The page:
Basell Polyolefins has had a busy year since being acquired by New York investment firm Access Industries Inc.
``I feel like a baseball player who realizes the foul lines and the outfield fence aren't where they used to be,'' Basell Polyolefins North America President Randy Woelfel said during a news conference at NPE in Chicago. ``We have the freedom to think outside the box that we didn't have in the past.''
Since Access bought Basell from BASF AG and Royal Dutch/Shell Group in May 2005, Basell has accomplished the following:
* Confirmed plans to add 770 million pounds of PP capacity in Tampico, Mexico, by 2008.
* Established a joint venture to build an ethylene and polyethylene complex in Saudi Arabia.
* Agreed to build a petrochemicals complex in Kazakhstan, where Access also owns that country's largest coal operation.
* Built PP and PE plants in Poland.
* Built a PP compounding plant in Brazil and announced plans to expand its PP compounding in China.
* Bought out its partner in a PP-making joint venture in Argentina.
* Added PP compounding capacity by debottlenecking a plant in Australia.
* Acquired a U.S. polymer catalyst business from Akzo Nobel.
But even though the global economy continues to be fairly positive, according to Basell President and Chief Executive Officer Volker Trautz, challenges remain.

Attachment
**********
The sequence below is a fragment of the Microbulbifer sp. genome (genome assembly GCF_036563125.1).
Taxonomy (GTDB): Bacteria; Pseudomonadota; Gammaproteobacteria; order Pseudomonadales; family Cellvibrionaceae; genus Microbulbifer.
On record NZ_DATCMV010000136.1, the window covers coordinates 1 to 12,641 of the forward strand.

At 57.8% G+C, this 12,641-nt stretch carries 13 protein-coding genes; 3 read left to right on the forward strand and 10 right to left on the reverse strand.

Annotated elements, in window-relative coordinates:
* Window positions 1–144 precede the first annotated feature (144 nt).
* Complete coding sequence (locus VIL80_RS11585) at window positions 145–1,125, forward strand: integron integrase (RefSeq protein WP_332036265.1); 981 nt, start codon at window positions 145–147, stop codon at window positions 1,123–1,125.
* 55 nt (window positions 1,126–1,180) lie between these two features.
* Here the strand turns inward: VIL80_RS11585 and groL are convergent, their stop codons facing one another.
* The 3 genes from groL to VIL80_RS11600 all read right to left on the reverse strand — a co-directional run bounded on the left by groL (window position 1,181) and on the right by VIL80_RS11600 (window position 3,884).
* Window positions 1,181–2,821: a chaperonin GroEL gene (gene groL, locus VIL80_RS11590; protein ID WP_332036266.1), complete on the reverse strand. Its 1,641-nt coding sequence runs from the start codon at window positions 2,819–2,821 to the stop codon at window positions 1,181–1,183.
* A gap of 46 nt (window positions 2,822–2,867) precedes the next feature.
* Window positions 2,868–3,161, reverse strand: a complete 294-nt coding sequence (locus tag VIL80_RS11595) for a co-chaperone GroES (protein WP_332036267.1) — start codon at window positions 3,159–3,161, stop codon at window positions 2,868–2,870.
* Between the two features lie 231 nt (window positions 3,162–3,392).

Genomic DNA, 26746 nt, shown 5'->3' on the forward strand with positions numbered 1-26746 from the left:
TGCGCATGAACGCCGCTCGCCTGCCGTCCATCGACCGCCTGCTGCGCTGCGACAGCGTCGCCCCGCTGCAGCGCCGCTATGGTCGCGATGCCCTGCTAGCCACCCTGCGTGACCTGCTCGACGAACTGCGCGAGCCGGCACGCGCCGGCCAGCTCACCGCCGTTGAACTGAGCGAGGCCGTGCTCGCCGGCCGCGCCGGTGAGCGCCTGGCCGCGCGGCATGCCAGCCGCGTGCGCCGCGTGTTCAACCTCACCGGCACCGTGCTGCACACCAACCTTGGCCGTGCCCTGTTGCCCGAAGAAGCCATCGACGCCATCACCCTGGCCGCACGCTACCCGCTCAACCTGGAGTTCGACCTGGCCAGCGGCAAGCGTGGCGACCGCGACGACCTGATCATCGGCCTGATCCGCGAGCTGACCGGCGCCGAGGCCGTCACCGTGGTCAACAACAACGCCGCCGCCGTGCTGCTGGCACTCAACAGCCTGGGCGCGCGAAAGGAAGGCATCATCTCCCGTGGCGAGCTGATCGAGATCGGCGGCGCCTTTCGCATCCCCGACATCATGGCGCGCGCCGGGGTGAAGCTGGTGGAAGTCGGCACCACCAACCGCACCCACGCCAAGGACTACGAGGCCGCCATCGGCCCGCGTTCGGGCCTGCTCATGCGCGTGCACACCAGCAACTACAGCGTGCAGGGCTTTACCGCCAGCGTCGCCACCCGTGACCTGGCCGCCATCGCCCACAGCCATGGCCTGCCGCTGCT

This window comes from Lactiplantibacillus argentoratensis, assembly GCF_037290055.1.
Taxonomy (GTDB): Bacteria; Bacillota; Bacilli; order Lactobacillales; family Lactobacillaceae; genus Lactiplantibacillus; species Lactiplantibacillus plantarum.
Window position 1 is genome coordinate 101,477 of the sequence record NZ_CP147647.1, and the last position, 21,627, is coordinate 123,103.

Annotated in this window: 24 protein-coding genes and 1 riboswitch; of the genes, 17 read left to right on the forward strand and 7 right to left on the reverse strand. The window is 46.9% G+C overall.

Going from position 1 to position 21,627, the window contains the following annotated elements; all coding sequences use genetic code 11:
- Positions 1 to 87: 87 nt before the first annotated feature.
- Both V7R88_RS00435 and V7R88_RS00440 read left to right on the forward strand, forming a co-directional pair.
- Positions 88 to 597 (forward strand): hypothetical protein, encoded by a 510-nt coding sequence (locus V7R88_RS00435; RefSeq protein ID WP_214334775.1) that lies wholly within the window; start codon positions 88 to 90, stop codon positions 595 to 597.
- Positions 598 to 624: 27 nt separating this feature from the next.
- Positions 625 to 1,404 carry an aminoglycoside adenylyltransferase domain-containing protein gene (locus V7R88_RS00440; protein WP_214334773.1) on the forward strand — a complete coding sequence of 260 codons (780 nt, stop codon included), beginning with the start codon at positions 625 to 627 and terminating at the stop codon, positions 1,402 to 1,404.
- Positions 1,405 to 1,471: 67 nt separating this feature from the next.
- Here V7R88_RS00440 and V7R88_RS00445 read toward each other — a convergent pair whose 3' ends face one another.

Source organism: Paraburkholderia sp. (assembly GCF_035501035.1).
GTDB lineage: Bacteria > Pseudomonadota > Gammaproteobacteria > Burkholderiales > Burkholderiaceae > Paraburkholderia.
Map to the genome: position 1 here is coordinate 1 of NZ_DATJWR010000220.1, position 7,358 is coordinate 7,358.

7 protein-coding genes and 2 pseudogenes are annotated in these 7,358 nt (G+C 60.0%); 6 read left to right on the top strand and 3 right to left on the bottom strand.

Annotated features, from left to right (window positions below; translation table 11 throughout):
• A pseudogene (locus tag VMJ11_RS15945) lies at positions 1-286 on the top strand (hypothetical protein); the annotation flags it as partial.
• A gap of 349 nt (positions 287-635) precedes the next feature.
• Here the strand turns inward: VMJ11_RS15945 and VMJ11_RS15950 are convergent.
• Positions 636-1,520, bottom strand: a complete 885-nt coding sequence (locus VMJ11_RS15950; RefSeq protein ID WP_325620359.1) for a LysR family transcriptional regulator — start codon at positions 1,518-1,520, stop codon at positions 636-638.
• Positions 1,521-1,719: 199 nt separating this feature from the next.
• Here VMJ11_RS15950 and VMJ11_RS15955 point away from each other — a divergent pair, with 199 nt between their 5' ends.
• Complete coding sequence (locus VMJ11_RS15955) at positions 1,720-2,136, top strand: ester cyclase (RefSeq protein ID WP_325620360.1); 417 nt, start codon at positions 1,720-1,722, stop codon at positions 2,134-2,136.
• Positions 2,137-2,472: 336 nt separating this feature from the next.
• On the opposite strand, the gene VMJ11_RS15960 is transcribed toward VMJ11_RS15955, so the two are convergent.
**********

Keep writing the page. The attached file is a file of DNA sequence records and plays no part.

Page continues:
``Polyolefin [business] cycles used to be measured in years, but now any year can have multiple cycles,'' he said.
Trautz estimates that by 2010, more than 20 billion pounds of polyolefins will be traded among the world's different regions every year, as demand and low-cost supply rebalance.
``Surplus [polyolefin] product with leading cash cost will be looking for a home,'' he said.
At NPE, Basell launched several new products, including PP grades that can withstand temperatures of minus 40° F. The material is expected to find a home in the frozen-food packaging market.
Other new Basell products for NPE were three grades of Metocene metallocene-based PP aimed at cast film and injection molding.
Basell ranks as the world's largest PP maker with almost 18 billion pounds of annual capacity. The firm also operates 5 billion pounds of PE capacity and posted annual sales of more than $10 billion in 2005, with about 20 percent of that amount coming from North America.